Sometimes it pays to check the most widely accepted assertions.
Just about every discussion of CO2 and “Greenhouse Gasses” includes a harangue about Oxygen and Nitrogen NOT being active in the IR and NOT being a “Greenhouse Gas”. Yet we know that any object with a temperature above nearly nothing emits photons. Some are X-rays, some are visible light, and some are infrared light. (And radio waves and microwaves and…) So how can you have a world wrapped in hot nitrogen and NOT have it radiate something? So I started to search.
I usually present things as a chronological series of “the hunt”, saving the money quote / link for last (as that’s when it was found, since then the search tends to end). I’m not going to do that this time. Right up front is the “wow link”. I went through a LOT of “the same old same old” to get to it, and the ‘supportive matter’ would be a bit tedious. I’ll put a couple of bits below it. Bits that were more useful than most.
Nitrogen Has ‘Back Radiation’ in the Infrared
I was going to just quote a couple of bits, but since they have a PDF_don’t_cut_paste setting, instead I’ll give a screenshot of the first page. ( I really do wish folks would realize that if you can SEE it you can COPY it and that all they are doing is wasting their time with ‘protection’ measures. Fair Use is Fair Use, after all…) You can click on it to get a more readable size, or ‘hit the link’ for the whole doc.
The bottom line here is pretty simple. After doing some sky observing, they found a large IR interference from the open sky. This was chased back to a Nitrogen band at 10,300 Angstroms. It varies over the night, dimming as the sky cools, and increases again just before sunrise. It varies with zenith angle too. It is strong and bright.
So my questions are simple and few:
1) Is it not the case that “That which emits, absorbs” at the same band?
2) Does that not mean Nitrogen IS an infrared absorber and emitter?
3) Does that not mean Nitrogen fits the definition of a “greenhouse gas”?
(wrong as the term may be).
4) Doesn’t this kind of screw up the whole “Only CO2 Matters!” mantra?
(That already ignores water vapor…)
That’s really the whole thrust of this posting. IF Nitrogen (not to mention all it’s ions and N3 and atomic forms) has a bunch of IR bands, doesn’t that kind of play Hob with the whole CO2 thesis? And there is ample evidence for Nitrogen having a bunch of IR bands.
Some Backing Matter & Electric Universe Speculation
These bits are also interesting in some ways, but mostly are just additional evidence for a nitrogen IR behaviour, while the above is a direct measurement by experts in measuring photons from the sky.
Some Sniditude toward NASA:
The title implies they know that Nitrogen has an IR band or three…
Infrared electronic emission spectrum of nitrogen
Author and Affiliation: Benesch, W. M.
Saum, K. A.
Abstract: Nitrogen IR emission spectra from atomic and molecular excited electronic states transitions, studying DC discharges at various pressures
Publication Date: Jan 01, 1970
19700043976 (Acquired Dec 04, 1995)
Accession Number: 70A20092
Subject Category: PHYSICS, ATOMIC, MOLECULAR, AND NUCLEAR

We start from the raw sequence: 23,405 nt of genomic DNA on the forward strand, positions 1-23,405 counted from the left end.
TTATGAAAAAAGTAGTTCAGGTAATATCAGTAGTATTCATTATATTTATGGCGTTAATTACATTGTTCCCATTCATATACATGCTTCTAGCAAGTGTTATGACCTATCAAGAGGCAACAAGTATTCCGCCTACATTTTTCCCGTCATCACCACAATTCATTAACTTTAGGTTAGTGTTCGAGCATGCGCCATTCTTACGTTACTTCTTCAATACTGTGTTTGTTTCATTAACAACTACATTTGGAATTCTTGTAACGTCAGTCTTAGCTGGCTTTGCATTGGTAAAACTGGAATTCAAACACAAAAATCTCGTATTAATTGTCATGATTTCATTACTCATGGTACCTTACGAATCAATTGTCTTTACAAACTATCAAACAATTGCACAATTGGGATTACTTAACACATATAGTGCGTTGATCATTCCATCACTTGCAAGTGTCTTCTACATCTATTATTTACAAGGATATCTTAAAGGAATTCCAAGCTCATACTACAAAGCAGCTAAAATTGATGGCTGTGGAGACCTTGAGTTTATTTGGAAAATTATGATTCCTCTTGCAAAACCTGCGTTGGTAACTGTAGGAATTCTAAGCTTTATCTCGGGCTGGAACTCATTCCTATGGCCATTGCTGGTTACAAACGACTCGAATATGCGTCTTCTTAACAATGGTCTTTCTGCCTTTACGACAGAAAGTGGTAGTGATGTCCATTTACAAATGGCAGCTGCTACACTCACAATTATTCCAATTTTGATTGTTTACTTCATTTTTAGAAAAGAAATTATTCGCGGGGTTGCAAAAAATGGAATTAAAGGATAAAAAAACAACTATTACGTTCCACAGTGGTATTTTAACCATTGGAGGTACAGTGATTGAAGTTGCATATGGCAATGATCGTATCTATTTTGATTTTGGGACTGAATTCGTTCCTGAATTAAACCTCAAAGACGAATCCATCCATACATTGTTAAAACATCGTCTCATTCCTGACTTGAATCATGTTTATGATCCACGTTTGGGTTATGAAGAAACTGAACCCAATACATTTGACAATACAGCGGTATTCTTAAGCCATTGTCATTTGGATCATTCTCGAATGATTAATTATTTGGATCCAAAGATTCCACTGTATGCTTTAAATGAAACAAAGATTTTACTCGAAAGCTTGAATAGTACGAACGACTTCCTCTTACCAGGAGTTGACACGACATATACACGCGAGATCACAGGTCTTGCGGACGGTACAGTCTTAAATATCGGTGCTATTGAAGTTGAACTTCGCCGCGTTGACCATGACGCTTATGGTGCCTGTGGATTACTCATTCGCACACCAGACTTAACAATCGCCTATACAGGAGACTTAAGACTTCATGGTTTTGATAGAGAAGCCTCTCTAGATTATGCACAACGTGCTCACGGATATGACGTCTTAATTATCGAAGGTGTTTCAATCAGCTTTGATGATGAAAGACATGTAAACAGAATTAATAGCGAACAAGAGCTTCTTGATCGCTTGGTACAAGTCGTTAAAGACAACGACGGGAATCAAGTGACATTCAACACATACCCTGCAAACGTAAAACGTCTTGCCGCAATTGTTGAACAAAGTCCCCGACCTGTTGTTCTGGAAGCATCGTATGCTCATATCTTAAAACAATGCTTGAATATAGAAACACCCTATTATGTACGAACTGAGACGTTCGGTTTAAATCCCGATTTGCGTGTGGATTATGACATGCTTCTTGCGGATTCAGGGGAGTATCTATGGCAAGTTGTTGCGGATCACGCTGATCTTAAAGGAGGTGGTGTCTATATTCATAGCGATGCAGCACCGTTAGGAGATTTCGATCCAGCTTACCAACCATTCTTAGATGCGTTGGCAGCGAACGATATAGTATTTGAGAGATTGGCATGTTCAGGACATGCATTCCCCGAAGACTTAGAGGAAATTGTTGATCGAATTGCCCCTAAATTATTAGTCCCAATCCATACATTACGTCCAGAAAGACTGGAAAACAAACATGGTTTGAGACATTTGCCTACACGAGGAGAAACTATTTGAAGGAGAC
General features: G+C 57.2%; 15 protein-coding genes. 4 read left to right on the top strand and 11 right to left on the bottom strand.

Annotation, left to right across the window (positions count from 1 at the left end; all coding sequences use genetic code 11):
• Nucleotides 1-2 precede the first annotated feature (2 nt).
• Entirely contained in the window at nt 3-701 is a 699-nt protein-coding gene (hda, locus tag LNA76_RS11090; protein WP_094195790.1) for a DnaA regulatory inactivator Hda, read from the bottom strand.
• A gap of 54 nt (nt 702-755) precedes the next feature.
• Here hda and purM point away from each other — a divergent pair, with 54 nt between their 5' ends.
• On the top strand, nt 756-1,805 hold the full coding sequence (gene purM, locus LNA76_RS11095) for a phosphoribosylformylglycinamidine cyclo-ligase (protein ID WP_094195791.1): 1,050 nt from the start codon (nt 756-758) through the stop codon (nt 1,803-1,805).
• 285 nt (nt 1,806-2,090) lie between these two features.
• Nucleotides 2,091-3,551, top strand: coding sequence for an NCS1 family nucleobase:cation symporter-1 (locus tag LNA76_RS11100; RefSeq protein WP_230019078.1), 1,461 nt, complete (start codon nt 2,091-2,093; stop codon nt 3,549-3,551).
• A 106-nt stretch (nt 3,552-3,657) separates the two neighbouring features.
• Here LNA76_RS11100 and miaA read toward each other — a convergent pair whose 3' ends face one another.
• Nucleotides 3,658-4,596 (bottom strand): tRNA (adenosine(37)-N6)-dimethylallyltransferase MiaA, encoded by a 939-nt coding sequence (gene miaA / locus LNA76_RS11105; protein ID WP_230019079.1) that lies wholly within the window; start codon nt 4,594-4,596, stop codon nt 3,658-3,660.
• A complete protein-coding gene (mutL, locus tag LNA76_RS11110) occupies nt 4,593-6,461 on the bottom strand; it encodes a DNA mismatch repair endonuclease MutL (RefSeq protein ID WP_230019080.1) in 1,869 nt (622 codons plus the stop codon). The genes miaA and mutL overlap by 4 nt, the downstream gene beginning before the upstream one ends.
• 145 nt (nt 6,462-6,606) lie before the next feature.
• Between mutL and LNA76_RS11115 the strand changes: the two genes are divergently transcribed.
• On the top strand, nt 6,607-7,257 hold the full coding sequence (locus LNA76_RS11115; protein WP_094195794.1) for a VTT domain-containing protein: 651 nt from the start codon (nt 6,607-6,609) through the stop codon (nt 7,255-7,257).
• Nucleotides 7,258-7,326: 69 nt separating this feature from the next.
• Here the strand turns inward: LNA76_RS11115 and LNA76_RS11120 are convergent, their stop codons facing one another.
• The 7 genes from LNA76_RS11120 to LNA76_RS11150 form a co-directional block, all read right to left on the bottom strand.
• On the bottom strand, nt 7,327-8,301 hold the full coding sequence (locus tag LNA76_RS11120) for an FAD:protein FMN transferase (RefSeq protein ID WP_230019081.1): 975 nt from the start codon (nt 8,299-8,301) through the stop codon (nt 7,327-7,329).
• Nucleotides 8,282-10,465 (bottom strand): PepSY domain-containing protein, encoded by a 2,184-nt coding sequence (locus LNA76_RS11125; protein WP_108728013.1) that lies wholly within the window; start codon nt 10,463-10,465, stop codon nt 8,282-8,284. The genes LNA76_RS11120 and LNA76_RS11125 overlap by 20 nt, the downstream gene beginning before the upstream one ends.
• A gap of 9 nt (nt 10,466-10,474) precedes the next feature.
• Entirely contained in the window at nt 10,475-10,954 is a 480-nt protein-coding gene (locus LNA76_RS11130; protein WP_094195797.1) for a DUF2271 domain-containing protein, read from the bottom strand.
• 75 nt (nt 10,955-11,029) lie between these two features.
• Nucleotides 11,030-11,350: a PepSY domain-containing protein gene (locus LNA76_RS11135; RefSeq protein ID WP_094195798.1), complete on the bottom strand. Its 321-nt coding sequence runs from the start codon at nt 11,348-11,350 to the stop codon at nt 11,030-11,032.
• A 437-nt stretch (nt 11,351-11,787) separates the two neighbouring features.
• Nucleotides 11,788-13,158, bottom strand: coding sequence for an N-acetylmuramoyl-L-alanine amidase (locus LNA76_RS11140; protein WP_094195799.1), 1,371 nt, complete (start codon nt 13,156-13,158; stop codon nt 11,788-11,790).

Document Type: Journal Article
Publication Information: 459 (
Publisher Information: United States
Contract/Grant/Task Num: NSG-398
Financial Sponsor: NASA; United States
Description: 6p; In English
Distribution Limits: Unclassified; Publicly available; Unlimited
NASA Terms: ELECTRON STATES; ELECTRON TRANSITIONS; EMISSION SPECTRA; INFRARED SPECTRA; NITROGEN; AURORAS; DIRECT CURRENT; GALACTIC RADIATION; GAS FLOW; LIGHT EMISSION; MOLECULAR GASES; PRESSURE EFFECTS; WAVELENGTHS
Imprint And Other Notes: APPLIED OPTICS, VOL. 9, P. 195-200.
Miscellaneous Notes: ARMY- NSF-SUPPORTED RESEARCH.
Availability Source: Other Sources
Perhaps it’s that whole “electric universe” thing and the degree of nitrogen “excitation” is important in modulating our weather? Somehow I’ve not heard anyone mention that possibility, yet here we have THE dominant gas in the atmosphere “back radiating” in ways that are dependent on the Sun, and probably also dependent on the degree of ionizing from electric / particle flows in the atmosphere. Seems stronger than the imagined “greenhouse gas” effect from CO2. At least this has been observed and measured.
A Graph Of Nitrogen Spectral Lines
Click to embiggen…
Note the strong spectral lines down in the IR end off to the right?
That seems, to me, so say that Nitrogen IS active in the IR end of things, and with a lot of various bands of activity. Note, too, that this is JUST for molecular Nitrogen (one presumes N2) and does not include the various OTHER Nitrogen species (presumably not the N3 that sometimes occurs nor the various ionization products nor all the NxO species nor…) so there’s a large potential for a lot of other IR active species running around “up there” especially under solar irradiation, particle flows and storms, and in the hot thermosphere / mesosphere areas.
In short, it looks to me like the “CO2 Magic Gas IR Is EVERYTHING!” crowd have ignored Nitrogen and got things wrong, again.
The Typical View, but Shows Water
This is mostly the regular old run of the mill “CO2 is important not much else is” kind of treatment most often seen. It denegrates any nitrogen role, but does mention how important water is (for a change).
It starts off well:
Any object warmer than absolute zero gives off electromagnetic radiation. Hot objects give off high energy, short wavelength photons; cooler objects emit lower energy, longer wavelength photons. Earth’s surface, heated by the incoming sunlight, emits relatively long-wavelength infrared photons. These IR photons move upward from the surface through the atmosphere. Here’s where the greenhouse effect comes in! The atmosphere, which is mostly transparent in visible light wavelengths, is definitely not transparent at IR wavelengths. A small amount of the upward flowing IR shoots directly out into space, but the majority of it is absorbed by the atmosphere. This influx of IR energy heats the atmosphere, which in turn re-radiates IR photons. Some go up, while others go down. Eventually the IR photons escape into space, but some make several round trips between the ground and the atmosphere before they depart. Along the way, a lot of energy is transferred to the ground and the atmosphere. That energy becomes heat which warms Earth’s surface and its atmosphere.